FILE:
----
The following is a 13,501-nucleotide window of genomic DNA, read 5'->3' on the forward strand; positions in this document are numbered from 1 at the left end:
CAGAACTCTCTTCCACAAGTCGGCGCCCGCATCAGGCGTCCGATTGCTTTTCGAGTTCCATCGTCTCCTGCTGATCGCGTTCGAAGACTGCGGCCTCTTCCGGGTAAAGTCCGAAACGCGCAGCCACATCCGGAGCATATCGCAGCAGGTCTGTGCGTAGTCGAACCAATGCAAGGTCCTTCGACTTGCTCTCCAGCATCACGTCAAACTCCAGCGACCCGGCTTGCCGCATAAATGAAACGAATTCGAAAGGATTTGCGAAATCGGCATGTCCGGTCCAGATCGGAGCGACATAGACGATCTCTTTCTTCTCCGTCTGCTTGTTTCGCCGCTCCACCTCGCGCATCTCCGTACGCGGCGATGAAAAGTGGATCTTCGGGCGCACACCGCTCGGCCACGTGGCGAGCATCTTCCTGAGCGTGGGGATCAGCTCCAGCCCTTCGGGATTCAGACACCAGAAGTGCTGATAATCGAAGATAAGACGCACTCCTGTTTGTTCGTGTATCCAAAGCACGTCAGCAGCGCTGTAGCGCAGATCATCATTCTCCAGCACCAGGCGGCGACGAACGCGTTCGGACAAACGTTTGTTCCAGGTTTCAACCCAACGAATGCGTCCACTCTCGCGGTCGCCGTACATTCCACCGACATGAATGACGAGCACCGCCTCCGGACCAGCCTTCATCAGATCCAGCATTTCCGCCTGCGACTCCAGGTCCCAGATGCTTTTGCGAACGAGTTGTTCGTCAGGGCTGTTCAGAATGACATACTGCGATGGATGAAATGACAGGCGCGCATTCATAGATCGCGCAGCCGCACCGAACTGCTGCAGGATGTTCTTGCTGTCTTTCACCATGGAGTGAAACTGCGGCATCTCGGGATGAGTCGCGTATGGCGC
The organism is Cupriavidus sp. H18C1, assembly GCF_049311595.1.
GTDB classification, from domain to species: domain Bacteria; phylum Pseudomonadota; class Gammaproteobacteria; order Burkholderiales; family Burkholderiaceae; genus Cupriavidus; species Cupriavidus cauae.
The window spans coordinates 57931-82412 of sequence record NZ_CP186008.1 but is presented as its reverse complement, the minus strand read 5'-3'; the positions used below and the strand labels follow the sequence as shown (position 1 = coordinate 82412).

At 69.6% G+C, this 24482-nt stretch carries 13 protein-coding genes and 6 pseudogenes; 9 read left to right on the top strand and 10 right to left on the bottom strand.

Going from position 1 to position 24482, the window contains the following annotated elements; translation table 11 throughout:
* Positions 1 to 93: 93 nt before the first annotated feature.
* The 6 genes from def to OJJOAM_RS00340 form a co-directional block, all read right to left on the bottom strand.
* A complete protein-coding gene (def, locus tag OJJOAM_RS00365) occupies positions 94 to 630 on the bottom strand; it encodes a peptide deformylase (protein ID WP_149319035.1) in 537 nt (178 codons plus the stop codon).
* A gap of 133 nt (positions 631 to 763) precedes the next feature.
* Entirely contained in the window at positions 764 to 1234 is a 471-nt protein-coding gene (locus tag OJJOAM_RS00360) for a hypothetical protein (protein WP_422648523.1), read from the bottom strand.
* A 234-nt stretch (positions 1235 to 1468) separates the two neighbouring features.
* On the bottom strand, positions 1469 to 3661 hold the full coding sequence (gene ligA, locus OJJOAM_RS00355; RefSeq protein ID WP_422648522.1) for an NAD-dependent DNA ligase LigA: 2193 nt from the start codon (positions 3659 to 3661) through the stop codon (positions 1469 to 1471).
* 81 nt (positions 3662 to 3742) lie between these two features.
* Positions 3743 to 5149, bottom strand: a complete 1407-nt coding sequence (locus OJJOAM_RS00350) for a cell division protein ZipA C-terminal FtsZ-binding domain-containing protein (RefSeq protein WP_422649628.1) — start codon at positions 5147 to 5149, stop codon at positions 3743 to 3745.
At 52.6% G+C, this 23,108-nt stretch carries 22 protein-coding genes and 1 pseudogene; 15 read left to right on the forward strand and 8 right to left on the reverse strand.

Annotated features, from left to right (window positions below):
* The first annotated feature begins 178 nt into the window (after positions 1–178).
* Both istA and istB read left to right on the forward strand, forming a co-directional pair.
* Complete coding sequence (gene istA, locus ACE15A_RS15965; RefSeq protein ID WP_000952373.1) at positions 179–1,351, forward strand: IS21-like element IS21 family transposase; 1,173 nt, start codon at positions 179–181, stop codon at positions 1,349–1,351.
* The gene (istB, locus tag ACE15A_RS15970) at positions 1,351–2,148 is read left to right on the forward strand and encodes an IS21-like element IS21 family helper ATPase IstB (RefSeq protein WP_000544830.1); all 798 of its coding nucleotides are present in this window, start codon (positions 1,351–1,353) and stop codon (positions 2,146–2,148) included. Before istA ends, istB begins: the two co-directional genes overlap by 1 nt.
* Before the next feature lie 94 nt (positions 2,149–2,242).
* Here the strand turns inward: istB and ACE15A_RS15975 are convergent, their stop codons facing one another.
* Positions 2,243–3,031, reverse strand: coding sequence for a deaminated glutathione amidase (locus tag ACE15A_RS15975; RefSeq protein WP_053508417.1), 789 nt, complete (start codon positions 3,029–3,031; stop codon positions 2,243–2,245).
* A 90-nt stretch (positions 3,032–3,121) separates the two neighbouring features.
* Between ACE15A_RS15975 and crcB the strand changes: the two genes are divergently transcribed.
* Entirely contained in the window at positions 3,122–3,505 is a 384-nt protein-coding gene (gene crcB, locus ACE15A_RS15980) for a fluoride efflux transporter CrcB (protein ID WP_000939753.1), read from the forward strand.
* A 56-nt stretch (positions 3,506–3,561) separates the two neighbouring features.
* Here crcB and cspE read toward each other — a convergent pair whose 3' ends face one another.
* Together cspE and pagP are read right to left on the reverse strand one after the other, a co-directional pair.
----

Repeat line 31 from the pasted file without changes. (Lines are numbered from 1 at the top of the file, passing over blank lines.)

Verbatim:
* Together cspE and pagP are read right to left on the reverse strand one after the other, a co-directional pair.